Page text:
Reverse laminar flow cabinets use the same streamlined, constant airflow to provide particulate direction. The key difference between laminar flow hoods and reverse laminar flow hoods is that the former protects items on the work surface while the latter protects operators.
Reverse laminar airflow offers numerous benefits. Because reverse laminar flow cabinets protect the operator from particulates, they’re often used in dispensing or sampling processes and other applications that handle potentially hazardous powders.
Our Reverse Laminar Flow Hood products rely on Air Science Multiplex™ ULPA Filtration Technology for high performance protection. The large volume of horizontal inward (negative) airflow in the cabinet provides protection equivalent to Class I biological safety cabinets, fume hoods or related containment devices with greater access to the work zone.
Like laminar flow cabinets, reverse laminar flow hoods come in vertical and horizontal configurations. Both Reverse Vertical Laminar Flow (RVLF) and Reverse Horizontal Laminar Flow (RHLF) offer the same quality, performance and operator protection. When choosing between the two, the difference primarily comes down to personal preference for your specific application.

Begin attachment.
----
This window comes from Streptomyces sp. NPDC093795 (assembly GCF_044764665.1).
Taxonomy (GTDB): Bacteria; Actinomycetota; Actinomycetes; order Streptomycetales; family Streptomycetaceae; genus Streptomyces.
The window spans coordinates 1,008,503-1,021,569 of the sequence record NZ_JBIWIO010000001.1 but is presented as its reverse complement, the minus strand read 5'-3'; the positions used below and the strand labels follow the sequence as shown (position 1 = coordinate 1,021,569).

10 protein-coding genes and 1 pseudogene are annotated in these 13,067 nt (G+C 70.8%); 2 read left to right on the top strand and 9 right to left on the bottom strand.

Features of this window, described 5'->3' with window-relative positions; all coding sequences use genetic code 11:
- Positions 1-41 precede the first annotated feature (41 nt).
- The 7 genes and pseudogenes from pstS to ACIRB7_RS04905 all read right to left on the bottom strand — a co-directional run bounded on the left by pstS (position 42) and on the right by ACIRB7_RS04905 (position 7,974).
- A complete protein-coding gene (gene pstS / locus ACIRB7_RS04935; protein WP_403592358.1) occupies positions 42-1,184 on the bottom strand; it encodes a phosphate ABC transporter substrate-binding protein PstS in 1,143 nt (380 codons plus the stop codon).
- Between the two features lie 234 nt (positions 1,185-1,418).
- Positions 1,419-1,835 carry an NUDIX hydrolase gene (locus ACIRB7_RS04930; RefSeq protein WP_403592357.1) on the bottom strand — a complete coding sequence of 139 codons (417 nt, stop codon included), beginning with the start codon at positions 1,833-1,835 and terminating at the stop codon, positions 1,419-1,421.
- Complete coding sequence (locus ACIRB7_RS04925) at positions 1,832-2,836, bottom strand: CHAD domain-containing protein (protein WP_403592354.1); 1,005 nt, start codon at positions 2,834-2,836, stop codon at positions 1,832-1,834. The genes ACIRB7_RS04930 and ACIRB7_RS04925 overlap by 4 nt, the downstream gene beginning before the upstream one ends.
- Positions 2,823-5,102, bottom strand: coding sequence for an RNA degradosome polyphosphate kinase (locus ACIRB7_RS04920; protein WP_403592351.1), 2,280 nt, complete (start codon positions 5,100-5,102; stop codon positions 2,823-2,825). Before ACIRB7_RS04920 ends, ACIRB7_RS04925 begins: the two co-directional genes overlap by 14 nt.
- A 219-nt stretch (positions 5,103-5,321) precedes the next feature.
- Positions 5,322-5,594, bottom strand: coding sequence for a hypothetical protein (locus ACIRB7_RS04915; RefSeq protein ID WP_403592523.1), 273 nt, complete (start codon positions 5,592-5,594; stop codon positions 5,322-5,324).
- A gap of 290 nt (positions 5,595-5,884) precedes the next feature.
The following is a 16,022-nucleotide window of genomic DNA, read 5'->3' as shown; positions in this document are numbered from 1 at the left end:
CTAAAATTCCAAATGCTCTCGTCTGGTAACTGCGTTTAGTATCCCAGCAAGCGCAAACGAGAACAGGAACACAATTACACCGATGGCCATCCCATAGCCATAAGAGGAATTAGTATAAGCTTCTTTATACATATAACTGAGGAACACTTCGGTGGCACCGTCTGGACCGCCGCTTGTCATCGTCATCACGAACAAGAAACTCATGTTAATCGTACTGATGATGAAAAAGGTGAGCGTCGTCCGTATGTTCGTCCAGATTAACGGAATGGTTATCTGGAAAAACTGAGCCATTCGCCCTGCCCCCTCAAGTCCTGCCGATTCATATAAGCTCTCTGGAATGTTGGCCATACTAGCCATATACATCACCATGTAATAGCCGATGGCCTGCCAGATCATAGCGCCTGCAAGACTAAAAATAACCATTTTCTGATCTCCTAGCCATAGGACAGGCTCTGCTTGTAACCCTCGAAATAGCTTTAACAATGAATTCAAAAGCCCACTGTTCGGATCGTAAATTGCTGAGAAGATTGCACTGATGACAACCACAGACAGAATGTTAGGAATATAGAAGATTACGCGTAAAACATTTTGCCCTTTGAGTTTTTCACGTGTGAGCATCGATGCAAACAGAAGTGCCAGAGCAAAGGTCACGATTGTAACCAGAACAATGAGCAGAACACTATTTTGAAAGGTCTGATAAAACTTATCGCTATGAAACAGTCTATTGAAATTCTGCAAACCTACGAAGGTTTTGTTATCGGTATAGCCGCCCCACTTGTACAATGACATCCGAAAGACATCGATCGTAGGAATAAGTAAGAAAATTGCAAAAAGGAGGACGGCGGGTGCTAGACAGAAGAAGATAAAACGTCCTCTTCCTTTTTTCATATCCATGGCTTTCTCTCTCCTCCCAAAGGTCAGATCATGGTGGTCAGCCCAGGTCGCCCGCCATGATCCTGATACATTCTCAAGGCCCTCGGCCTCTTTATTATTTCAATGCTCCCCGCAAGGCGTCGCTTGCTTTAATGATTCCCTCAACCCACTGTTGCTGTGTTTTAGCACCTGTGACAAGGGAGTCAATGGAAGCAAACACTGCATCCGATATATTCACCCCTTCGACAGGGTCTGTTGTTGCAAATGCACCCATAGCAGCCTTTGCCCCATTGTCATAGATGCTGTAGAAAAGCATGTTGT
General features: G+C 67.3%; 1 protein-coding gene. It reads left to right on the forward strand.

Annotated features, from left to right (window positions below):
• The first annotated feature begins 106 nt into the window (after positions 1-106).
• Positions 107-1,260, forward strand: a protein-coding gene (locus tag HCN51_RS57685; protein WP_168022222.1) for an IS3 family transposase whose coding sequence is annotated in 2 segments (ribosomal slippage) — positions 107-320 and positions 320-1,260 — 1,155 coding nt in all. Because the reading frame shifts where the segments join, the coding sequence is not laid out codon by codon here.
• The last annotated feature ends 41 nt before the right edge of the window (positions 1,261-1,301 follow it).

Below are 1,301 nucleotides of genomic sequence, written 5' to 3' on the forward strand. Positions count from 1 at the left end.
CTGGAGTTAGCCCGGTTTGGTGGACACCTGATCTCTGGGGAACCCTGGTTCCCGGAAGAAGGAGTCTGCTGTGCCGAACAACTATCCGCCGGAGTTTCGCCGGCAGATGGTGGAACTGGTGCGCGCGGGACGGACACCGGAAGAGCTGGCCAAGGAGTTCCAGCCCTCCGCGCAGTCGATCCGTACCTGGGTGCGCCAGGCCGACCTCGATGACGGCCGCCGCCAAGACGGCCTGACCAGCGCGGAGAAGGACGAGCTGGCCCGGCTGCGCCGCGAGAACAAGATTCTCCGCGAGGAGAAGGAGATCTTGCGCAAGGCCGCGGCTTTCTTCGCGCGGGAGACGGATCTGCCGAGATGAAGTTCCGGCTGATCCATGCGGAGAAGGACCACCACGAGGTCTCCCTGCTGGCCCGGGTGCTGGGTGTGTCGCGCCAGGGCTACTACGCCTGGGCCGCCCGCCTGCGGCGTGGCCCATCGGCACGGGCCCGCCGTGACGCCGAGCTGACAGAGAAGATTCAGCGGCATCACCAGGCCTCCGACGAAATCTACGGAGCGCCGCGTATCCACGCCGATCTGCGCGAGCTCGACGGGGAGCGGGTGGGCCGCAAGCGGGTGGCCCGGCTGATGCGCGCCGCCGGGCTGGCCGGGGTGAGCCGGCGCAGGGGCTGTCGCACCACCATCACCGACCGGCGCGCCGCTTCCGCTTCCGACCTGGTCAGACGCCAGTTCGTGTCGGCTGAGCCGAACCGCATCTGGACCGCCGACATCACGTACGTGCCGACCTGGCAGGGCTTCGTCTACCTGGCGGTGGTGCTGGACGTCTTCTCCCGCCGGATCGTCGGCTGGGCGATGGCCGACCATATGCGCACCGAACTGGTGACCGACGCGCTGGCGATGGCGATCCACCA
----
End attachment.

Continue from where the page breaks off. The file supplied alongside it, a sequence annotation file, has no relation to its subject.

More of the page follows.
Reverse Vertical Laminar Flow Benefits
In reverse vertical flow cabinets, the ULPA filter is mounted above the work surface, which provides a taller and deeper workspace. This allows larger equipment to be used in the work zone without interrupting airflow. It is also easier to customize a reverse vertical flow cabinet to fit the unique needs of a specific application.
Reverse Horizontal Laminar Flow Benefits
In reverse horizontal flow cabinets, the airflow does not directly impinge on the work surface but is drawn smoothly across it to reduce turbulence. However, large and tall equipment can interrupt airflow more than in an RVLF cabinet, create more turbulence and possibly create “dead” spots where airflow is reduced.